Hesham wrote:
> I wanted to know if I can find someone who helps me
> to implement a true random number generator.
See here: http://www.lavarnd.org/
You need a webcam to function as a random noise source.
--
Markku Kolkka
markku.kolkka@iki.fi
This is a discussion on implementing true random numbers - Linux ; Hi all A few days ago I sent an email to this newsgroup about true random numbers. But it got a philosophical discussion. So I'd better ask my question clearly. I wanted to know if I can find someone who ...
Hi all
A few days ago I sent an email to this newsgroup about true random
numbers. But it got a philosophical discussion. So I'd better ask my
question clearly. I wanted to know if I can find someone who helps me
to implement a true random number generator. I'm a newbie, and just
read this paper,www.psigenics.com/Research/Papers/US06862605.pdf, which
claims using two oscillators we can produce true random numbers, and we
have two oscillators inside a PC. Anyway, they,www.psigenics.com, have
written a program under windows and claim it produce true random
numbers.
Actually I wanted to play with that TRN generator like this project:
http://www.princeton.edu/~pear/ if I can't implement a software TRN
generator I'll buy a hardware for that next month.
Thanks for your attention,
Hesham
Hesham wrote:
> I wanted to know if I can find someone who helps me
> to implement a true random number generator.
See here: http://www.lavarnd.org/
You need a webcam to function as a random noise source.
--
Markku Kolkka
markku.kolkka@iki.fi
Heshamwrote in part:
> A few days ago I sent an email to this newsgroup about true
> random numbers. But it got a philosophical discussion. So I'd
> better ask my question clearly. I wanted to know if I can find
> someone who helps me to implement a true random number generator.
Already in the kernel: man 4 random , and of course the source.
There are also thermal diodes inside some chipsets
which will also generate true random numbers.
The problem with all such generators is the amount of entropy
they receive is limited. The diodes give ~10 Mbit/s, the
Linux kernel device considerably less.
-- Robert
Hesham wrote:
> I'm a newbie, and just
> read this paper,www.psigenics.com/Research/Papers/US06862605.pdf, which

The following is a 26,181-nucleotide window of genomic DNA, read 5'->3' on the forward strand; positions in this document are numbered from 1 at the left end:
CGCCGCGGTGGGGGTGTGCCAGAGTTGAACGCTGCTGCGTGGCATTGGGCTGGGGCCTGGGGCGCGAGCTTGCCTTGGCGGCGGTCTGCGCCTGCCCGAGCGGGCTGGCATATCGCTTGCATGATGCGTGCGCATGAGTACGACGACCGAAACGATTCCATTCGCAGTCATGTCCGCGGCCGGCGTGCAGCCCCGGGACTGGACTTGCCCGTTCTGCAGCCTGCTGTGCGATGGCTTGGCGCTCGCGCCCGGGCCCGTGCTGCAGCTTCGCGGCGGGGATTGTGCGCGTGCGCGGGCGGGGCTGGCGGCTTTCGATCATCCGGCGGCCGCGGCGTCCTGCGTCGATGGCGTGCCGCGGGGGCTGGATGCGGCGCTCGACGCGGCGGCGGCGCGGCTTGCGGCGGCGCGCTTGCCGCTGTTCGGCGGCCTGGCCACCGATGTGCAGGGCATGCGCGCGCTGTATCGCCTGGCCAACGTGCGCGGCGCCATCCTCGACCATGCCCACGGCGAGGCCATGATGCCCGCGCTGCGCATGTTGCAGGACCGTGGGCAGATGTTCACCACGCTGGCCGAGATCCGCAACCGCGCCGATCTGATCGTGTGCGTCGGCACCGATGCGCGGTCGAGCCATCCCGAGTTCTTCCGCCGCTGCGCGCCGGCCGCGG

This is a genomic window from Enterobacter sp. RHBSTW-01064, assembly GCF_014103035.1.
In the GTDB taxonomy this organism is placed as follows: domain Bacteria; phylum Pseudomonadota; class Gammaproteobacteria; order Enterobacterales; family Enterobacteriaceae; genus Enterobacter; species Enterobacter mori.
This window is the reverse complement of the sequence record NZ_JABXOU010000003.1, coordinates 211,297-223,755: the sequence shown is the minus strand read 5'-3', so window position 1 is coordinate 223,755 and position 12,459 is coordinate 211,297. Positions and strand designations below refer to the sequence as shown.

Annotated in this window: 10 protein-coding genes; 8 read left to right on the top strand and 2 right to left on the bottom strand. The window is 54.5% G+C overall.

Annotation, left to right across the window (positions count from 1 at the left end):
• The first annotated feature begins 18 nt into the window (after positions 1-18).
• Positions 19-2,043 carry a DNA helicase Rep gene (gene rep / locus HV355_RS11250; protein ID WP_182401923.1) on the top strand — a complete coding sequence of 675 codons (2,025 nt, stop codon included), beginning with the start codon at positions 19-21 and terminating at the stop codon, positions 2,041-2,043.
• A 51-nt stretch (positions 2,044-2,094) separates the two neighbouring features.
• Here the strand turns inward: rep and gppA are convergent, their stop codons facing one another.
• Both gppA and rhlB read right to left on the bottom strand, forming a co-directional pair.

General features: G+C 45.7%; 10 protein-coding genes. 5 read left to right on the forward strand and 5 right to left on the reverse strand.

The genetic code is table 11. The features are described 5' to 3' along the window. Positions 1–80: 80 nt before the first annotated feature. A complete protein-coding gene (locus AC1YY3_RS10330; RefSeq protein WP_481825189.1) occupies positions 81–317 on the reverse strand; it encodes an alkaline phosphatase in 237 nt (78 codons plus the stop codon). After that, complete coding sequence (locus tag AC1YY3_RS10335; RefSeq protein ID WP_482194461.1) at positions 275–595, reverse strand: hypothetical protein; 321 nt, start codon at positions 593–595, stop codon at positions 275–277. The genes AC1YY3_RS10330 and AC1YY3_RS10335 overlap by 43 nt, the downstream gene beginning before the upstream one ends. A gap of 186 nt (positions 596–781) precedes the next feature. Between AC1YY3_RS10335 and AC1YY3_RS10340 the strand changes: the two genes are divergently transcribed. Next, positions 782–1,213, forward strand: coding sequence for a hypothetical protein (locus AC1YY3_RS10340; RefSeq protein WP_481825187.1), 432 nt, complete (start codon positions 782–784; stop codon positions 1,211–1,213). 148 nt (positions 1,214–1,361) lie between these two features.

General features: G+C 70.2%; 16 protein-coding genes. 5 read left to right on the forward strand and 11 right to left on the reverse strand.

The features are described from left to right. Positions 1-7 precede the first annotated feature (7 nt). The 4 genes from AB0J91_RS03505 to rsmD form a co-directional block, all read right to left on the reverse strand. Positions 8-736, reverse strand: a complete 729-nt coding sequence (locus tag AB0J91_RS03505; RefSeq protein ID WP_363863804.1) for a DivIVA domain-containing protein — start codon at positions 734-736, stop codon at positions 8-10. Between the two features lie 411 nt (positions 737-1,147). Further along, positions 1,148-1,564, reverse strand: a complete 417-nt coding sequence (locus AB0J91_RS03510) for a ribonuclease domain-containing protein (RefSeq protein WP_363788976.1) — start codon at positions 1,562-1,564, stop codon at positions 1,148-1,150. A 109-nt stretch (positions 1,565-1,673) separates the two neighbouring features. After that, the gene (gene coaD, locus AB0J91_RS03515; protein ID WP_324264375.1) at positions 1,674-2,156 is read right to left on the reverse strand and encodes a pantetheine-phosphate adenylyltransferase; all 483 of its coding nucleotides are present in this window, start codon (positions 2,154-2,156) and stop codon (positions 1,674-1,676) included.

> claims using two oscillators we can produce true random numbers, and we
> have two oscillators inside a PC.
A typical PC does have several oscillators. Unfortunately, you
generally can only mine a small amount of true randomness from those
oscillators because there is no good method to extract it.
To some extent, it does get philosophical, because there are no
practical differences between true random numbers and the output of a
strong PRNG that's been seeded with true random numbers.
> Anyway, they,www.psigenics.com, have
> written a program under windows and claim it produce true random
> numbers.
That could mean any number of things
> Actually I wanted to play with that TRN generator like this project:
> http://www.princeton.edu/~pear/ if I can't implement a software TRN
> generator I'll buy a hardware for that next month.
Some chipsets have built-in true random number generators (I think it's
from quantum tunnelling noise in a reverse-biased zener diode, but I'm
not sure). I'm not sure how much randomness they produce and how high
its quality is. Generally, you need to post-process the randomness
produced by hardware generators because the quality is typically poor.
If you do try to rig up your own hardware RNG, make sure to both test
it thoroughly and post-process it appropriately. Hardware output almost
always displays bias of various types and requires algorithmic
post-processing.
Note that validating must include both algorithmic/method validation
(making sure the method used is sound) and output testing (making sure